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Treatment of ADHD: Drugs, psychological therapies, devices, complementary and alternative methods as well as the trends in clinical trials

Affiliation
Department of Surgical Sciences ,Functional Pharmacology and Neuroscience ,Uppsala University ,Uppsala ,Sweden
Nazarova, Victoria A.;
Affiliation
Department of Surgical Sciences ,Functional Pharmacology and Neuroscience ,Uppsala University ,Uppsala ,Sweden
Sokolov, Aleksandr V.;
Affiliation
Advanced Molecular Technology LLC ,Moscow ,Russia
Chubarev, Vladimir N.;
Affiliation
Advanced Molecular Technology LLC ,Moscow ,Russia
Tarasov, Vadim V.;
Affiliation
Department of Surgical Sciences ,Functional Pharmacology and Neuroscience ,Uppsala University ,Uppsala ,Sweden
Schiöth, Helgi B.

Attention-deficit/hyperactivity disorder (ADHD) is one of the most common neurodevelopmental disorders having a high influence on social interactions. The number of approved treatments and clinical trials for ADHD have increased markedly during the recent decade. This analytical review provides a quantitative overview of the existing pharmacological and non-pharmacological methods of ADHD treatments investigated in clinical trials during 1999–2021. A total of 695 interventional trials were manually assessed from clinicaltrial.gov with the search term « ADHD», and trial data has been used for analysis. A clear majority of the studies investigated non-pharmacological therapies (∼80%), including many behavioral options, such as social skills training, sleep and physical activity interventions, meditation and hypnotherapy. Devices, complementary and other alternative methods of ADHD treatment are also gaining attention. The pharmacological group accounts for ∼20% of all the studies. The most common drug classes include central nervous system stimulants (e.g., methylphenidate hydrochloride, lisdexamfetamine dimesylate, amphetamine sulfate, mixed amphetamine salts, a combination of dexmethylphenidate hydrochloride and serdexmethylphenidate chloride), selective noradrenaline reuptake inhibitors (atomoxetine, viloxazine), and alpha2 adrenergic receptor agonists (guanfacine hydrochloride, clonidine hydrochloride). Several studies investigated antidepressants (e.g., bupropion hydrochloride, vortioxetine), and atypical antipsychotics (e.g., quetiapine, aripiprazole) but these are yet not approved by the FDA for ADHD treatment. We discuss the quantitative trends in clinical trials and provide an overview of the new drug agents and non-pharmacological therapies, drug targets, and novel treatment options.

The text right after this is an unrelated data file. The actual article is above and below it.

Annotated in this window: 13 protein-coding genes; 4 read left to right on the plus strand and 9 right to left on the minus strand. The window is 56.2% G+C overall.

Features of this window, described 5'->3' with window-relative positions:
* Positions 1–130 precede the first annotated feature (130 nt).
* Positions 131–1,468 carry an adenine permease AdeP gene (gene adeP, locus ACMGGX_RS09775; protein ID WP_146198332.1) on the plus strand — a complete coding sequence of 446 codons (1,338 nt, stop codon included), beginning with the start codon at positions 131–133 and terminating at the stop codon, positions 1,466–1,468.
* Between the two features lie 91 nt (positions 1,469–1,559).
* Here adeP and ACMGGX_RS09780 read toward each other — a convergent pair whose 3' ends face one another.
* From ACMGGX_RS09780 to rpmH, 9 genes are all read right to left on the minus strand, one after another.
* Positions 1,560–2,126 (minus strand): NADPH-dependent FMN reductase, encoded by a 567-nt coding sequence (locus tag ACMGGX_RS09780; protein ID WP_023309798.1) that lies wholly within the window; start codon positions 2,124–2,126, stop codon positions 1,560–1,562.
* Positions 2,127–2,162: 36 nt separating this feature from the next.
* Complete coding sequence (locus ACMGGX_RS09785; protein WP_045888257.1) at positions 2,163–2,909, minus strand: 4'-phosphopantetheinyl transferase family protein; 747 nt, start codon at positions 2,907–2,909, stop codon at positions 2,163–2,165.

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License Holder: Copyright © 2022 Nazarova, Sokolov, Chubarev, Tarasov and Schiöth.

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